A group of Pokagon Band citizens travelled to the U.S. capital July 20 through July 22 to participate in the Living Earth Festival at the Smithsonian National Museum of the American Indian.The festival celebrated indigenous contributions to environmental sustainability and showcased Native American culture and traditions.
The Living Earth Festival featured an organic farmers market, an outdoor cooking competition, music and dance performances, and workshops.
Greg Morsaw, a northern-style traditional dancer, was part of the group that travelled to the festival. “This was my second year attending the event,” said Morsaw.
“Because of my age, I led out the dancers every day and every session after the flag carriers.” Participants danced twice per day from Friday through Sunday.
“We had between 40 and 50 tribal members come down for the event,” said Morsaw.“Last year, only a handful of tribal members participated.We were invited back, and the Department of Language and Culture did a great job of getting more people involved.”
Morsaw feels that it is always good for the non-native community to be exposed to aTribe or Band of native people.“It is good for them to see what we are doing now, and learn about the teachings that we pass on to future generations,” said Morsaw.“It is important to expose others to our culture and let them see that there is more to Native Americans than just building casinos.”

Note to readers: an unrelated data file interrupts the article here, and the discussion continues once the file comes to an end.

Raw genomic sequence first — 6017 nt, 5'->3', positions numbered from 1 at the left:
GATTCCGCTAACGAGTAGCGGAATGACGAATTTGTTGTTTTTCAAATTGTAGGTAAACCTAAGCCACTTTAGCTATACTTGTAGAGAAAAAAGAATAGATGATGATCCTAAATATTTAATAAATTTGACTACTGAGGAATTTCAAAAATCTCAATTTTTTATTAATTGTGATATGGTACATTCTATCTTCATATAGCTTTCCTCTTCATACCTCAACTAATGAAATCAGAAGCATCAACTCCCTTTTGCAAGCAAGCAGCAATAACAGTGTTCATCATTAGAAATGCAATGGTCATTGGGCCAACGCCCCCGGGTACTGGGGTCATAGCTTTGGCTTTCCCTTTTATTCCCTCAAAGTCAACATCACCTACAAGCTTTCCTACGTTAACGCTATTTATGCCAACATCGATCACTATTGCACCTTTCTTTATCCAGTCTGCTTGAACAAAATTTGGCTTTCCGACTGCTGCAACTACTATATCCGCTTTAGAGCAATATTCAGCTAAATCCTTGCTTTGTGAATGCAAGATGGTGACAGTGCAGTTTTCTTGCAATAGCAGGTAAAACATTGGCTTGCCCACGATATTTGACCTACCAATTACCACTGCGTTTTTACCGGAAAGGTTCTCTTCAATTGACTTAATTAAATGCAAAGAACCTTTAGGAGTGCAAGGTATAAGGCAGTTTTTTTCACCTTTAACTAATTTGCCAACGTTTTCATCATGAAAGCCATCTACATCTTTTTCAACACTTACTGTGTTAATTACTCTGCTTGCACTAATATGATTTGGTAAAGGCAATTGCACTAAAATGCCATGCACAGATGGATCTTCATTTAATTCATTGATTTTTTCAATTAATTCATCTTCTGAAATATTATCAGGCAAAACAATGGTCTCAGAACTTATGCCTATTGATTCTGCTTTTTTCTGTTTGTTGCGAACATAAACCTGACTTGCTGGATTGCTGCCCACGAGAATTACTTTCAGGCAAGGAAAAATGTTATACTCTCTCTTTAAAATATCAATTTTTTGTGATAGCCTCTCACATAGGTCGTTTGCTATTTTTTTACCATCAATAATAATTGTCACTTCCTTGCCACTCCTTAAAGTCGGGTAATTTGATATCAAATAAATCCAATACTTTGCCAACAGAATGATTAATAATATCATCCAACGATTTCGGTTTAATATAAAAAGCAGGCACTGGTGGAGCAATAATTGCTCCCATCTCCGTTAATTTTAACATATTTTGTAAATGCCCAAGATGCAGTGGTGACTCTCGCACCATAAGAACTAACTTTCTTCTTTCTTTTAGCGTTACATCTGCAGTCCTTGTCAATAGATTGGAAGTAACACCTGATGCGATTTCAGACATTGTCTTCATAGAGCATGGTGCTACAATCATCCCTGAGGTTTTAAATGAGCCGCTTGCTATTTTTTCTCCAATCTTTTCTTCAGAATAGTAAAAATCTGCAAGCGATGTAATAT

Because Washington D.C. is a tourist destination, there was a huge non-native turnout at the festival. People of all races, ages and demographics enjoyed seeing dancing, drumming and native artwork first hand.
“It was important for me to participate in this event,” said Morsaw.“People make trips to Washington DC for many different reasons, such as protesting treaties. It was nice to be able to go there for a different reason and show people why we protested.We have a lot to offer to the non-native community.We have a great opportunity to educate people about who we are and what we do.”
By Jennifer Klemm-Dougherty